The appeal of the recent phenomenon of romantic comedies starring a cavalcade of A-listers eludes me. Perhaps they serve the same purpose as the weekly stars magazines that clutter up the checkout line of the grocery store. Look, they’re all here! How would I know who’s famous if I didn’t have this helpful guide? This can’t be it, however, because even those magazines offer more depth into the lives of the celebrities. Maybe it’s just a case of value shopping; why not get five romantic comedies for the price of one? This doesn’t hold water, though, because five bad romantic comedies are not better than one decent one and What to Expect When You’re Expecting (2012) proves that.
Beautiful people, I suppose, and What to Expect When You’re Expecting pays that off in spades. There’s Cameron Diaz and Matthew Morrison as a celebrity couple, Jennifer Lopez and Rodrigo Santoro as a cash-strapped pair looking to adopt, Anna Kendrick and Chase Crawford as unintentional expecting parents, maternity store owner Elizabeth Banks and her husband Ben Falcone who are competing in pregnancy with Falcone’s former race car driver dad played by Dennis Quaid and his sexy new wife Brooklyn Decker who appears to be able to carry twins as if she’d eaten a big sandwich. I’d give you their character names, but they don’t require them; the movie has to speed through stories so fast that part of the appeal boils down to looking at recognizable stars made up to look pregnant. There’s Cameron Diaz with a baby bump! Look at Jennifer Lopez hold that baby!
To help the expecting fathers get ready for their new lives, there is the Dudes, a group of men led by Chris Rock, with infant children who walk around the park with all manner of neonate attached to their chests, arms and strollers. The purpose of the Dudes is to show the newbies that fatherhood cannot be perfected and that mistakes will be made but that children are resilient. They then list off the number of dangers they have exposed their kids to. One of their key tenants is that their wives must never know of their negligence, and one of them even undermines his wife’s hopes of having a sophisticated son by calling the child “Henry” as opposed to his given name “Henri.”
What to Expect When You’re Expecting doesn’t have higher aims than to be anything other than cute and something for parents to smile knowingly at, and, I suppose, it skips over that very low bar. It’s manipulative, of course, as most pregnancy movies are, and while the insistence on five separate stories removes the notion of giving any of them any color or detail, it doesn’t make the proceedings seem to go by any faster. It’s quite a paradox; by speeding up the telling of the individual stories the entire movie starts to drag. It just never settles into a rhythm, very important when delivering a baby, and so it is when you’re making a film.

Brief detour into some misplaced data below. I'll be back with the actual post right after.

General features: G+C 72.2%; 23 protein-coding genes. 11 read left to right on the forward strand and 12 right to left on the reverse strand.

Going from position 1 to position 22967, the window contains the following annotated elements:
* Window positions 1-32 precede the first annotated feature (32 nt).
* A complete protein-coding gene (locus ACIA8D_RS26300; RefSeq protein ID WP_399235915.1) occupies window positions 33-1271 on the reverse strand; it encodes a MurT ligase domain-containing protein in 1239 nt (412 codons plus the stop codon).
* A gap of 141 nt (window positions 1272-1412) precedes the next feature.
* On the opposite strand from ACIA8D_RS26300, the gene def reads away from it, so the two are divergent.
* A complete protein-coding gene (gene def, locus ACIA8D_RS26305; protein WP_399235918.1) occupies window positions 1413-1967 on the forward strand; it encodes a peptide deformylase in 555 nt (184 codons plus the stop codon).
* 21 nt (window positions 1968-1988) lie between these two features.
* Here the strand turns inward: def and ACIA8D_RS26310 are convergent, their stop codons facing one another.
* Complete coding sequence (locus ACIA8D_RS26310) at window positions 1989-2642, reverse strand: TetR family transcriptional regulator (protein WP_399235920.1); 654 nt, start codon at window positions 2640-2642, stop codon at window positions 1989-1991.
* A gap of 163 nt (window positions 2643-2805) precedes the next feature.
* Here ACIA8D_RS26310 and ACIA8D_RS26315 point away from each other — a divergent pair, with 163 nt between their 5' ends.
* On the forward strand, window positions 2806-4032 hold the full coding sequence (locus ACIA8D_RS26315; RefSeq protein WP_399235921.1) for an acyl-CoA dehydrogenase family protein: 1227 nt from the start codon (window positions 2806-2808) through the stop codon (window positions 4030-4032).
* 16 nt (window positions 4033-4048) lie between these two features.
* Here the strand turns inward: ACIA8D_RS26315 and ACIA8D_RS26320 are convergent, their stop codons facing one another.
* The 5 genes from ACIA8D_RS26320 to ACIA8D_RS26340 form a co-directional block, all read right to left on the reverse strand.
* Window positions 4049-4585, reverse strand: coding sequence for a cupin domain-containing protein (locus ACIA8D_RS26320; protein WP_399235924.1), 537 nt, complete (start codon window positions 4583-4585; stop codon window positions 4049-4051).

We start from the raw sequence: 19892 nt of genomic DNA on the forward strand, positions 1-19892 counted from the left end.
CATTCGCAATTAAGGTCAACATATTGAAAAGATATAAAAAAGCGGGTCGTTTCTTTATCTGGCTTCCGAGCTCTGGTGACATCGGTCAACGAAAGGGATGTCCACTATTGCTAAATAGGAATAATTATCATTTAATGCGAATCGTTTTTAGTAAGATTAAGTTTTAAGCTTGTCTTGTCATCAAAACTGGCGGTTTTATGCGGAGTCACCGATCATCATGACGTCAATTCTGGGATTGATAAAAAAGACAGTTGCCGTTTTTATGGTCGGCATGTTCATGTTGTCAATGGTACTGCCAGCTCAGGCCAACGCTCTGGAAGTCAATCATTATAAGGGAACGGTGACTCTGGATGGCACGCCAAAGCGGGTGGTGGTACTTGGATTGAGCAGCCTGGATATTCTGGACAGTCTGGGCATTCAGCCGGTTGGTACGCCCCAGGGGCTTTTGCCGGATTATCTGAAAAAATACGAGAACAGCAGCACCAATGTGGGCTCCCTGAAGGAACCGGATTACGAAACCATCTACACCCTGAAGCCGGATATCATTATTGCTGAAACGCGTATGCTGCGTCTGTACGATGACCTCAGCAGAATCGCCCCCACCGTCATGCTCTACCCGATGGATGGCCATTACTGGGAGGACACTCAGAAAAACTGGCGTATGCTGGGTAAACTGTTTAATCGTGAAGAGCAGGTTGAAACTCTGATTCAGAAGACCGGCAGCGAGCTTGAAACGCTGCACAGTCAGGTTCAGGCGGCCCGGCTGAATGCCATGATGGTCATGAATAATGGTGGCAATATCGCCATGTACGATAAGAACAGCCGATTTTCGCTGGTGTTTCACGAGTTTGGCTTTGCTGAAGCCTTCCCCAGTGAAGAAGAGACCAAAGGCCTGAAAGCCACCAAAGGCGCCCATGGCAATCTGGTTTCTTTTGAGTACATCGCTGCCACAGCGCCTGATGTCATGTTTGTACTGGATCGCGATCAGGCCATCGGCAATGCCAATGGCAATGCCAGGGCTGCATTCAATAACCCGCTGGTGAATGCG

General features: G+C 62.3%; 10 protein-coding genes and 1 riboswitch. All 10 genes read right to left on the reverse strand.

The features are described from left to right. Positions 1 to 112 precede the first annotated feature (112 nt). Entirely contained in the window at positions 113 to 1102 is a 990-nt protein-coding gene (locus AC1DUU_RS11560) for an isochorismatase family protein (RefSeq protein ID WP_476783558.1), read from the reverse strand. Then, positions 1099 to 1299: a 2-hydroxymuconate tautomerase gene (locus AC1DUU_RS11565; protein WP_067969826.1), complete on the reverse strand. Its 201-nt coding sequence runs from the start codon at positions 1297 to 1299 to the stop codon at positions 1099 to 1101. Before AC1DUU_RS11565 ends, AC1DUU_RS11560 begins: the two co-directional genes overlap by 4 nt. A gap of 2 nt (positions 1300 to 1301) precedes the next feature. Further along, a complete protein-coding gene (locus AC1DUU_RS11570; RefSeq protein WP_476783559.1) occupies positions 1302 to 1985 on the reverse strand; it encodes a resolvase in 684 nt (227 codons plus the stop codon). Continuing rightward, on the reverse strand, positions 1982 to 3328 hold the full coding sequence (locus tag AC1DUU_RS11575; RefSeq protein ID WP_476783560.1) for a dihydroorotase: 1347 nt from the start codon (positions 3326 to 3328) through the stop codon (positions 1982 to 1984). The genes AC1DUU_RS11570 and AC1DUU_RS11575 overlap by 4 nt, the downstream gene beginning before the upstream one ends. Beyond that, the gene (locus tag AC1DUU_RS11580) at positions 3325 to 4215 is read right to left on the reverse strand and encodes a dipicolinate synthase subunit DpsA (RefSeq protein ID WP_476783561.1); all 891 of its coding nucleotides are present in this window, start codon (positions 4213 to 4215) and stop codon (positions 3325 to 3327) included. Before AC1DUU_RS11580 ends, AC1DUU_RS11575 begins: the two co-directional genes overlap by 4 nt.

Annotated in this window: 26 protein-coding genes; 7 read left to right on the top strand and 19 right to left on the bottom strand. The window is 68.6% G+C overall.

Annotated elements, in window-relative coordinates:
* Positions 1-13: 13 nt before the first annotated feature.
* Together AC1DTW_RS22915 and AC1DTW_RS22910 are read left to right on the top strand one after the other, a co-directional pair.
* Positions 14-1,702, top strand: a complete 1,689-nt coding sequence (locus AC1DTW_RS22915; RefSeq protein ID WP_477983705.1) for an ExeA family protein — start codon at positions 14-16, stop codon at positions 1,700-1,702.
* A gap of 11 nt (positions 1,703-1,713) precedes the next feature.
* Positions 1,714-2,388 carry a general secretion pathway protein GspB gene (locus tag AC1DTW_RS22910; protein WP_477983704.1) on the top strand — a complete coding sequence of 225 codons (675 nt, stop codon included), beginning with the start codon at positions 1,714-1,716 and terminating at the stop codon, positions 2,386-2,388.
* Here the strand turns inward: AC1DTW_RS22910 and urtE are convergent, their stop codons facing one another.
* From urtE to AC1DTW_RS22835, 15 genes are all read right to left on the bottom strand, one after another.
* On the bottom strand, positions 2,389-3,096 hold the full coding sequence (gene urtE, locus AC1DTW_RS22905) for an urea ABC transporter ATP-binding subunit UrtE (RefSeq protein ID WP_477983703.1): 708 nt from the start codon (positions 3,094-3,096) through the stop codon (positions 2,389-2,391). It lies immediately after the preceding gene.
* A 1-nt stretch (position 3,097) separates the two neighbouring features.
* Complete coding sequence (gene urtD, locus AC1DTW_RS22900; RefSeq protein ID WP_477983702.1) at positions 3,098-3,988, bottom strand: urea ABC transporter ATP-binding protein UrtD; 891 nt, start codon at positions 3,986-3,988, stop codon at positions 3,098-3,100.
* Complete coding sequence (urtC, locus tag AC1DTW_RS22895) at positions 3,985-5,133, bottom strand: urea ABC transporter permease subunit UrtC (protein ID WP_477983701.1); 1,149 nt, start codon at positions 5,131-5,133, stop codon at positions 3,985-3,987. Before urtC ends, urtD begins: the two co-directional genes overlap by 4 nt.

The Frankenstein of the different narratives also results in tone issues as each story is wildly different (none particularly original, but different just the same), and the juxtaposition of them from scene to scene can rob one of its emotional impact or the other of its potential humor. For example, in one scene two expecting parents are debating whether or not to have their future son circumcised. The mother, who has filled her head with factoids from a plethora of pamphlets, says no, but the father, who is part Jewish and has a personal perspective on the procedure, insists yes. Throughout the scene penis jokes both spoken and visual (while discussing the operation the mother takes a bite of a banana) are made. It’s not riotous; furthermore jokes about male genitalia are fairly low-hanging fruit (see, I just made one), but the scene is a little bouncier and sly than most of the rest of the movie.
The problem is, it comes directly after a scene of a miscarriage and, I don’t know, I didn’t feel like laughing all that much after that. The oscillation between comedy and tragedy is possible but not under those circumstances. Telling a story to an audience in a movie is like telling a story to a friend. Imagine if a friend had just gone through a horrible medical experience; it probably wouldn’t be the best time to pull out the big book of doctor jokes.
Still, What to Expect When You’re Expecting achieves what it wants. Some of the stories work better than others (Banks is quite funny, though the demands of the script turn her into a cartoon, and Ben Falcone is working on a career as the unassuming likable husband) and the bits with the Dudes have a certain appeal but it doesn’t add up to a whole lot. The funny thing is that the movie shows the wide range of different ways people can become parents, and it’s based on a book that, in part at least, is designed to reassure future begetters by showing that, at a certain level, all pregnancies are the same.